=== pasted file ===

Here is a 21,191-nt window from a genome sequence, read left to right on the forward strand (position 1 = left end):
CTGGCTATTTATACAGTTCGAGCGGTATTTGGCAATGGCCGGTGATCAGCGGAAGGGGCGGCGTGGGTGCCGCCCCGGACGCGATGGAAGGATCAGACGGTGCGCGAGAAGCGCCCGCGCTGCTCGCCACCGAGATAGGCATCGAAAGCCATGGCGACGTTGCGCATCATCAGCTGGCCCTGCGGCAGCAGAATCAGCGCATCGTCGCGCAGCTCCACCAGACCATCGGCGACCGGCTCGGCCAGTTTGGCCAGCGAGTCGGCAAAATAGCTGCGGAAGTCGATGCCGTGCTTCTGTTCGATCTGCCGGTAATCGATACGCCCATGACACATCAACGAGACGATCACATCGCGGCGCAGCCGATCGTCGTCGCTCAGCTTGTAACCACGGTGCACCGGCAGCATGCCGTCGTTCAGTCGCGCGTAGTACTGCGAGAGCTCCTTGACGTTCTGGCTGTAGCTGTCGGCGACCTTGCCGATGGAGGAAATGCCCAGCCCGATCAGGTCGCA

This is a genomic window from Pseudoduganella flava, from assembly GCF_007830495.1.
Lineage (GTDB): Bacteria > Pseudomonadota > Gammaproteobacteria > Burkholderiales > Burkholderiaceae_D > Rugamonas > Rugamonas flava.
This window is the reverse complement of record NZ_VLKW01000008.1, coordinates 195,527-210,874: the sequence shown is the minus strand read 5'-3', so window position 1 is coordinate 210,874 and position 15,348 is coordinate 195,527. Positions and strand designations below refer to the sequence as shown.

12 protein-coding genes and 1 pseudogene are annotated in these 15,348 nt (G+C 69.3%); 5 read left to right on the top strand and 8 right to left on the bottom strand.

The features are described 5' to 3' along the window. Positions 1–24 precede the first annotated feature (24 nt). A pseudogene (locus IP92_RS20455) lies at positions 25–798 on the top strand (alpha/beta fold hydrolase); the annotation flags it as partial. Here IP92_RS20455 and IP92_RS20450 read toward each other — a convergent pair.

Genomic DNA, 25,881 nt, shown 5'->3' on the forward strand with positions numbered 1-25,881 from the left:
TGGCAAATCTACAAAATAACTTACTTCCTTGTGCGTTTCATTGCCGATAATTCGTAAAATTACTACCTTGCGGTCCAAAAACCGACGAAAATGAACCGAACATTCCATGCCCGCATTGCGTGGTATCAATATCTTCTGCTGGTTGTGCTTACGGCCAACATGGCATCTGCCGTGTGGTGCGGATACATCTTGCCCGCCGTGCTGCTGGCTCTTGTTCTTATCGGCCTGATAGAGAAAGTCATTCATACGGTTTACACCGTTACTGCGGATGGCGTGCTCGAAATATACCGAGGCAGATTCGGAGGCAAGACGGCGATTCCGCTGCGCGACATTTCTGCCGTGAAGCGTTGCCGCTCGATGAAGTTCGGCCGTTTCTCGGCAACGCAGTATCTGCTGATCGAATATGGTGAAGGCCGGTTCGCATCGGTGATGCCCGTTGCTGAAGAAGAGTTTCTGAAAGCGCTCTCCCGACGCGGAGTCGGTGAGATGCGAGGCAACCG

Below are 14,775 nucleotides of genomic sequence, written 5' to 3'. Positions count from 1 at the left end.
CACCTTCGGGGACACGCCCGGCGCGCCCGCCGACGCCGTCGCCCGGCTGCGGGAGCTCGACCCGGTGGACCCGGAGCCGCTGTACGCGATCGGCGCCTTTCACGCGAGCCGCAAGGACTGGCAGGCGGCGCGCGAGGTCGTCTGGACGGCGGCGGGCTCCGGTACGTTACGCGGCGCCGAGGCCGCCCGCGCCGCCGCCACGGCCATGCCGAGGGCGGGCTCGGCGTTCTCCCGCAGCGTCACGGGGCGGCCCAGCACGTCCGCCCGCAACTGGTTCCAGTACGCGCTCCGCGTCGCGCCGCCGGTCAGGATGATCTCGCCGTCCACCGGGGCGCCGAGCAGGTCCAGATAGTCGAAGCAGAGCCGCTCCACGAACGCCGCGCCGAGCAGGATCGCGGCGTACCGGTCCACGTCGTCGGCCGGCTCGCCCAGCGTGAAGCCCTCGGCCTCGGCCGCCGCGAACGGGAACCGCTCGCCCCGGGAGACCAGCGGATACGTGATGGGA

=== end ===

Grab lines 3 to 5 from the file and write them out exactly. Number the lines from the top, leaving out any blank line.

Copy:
This is a genomic window from Pseudoduganella flava, from assembly GCF_007830495.1.
Lineage (GTDB): Bacteria > Pseudomonadota > Gammaproteobacteria > Burkholderiales > Burkholderiaceae_D > Rugamonas > Rugamonas flava.
This window is the reverse complement of record NZ_VLKW01000008.1, coordinates 195,527-210,874: the sequence shown is the minus strand read 5'-3', so window position 1 is coordinate 210,874 and position 15,348 is coordinate 195,527. Positions and strand designations below refer to the sequence as shown.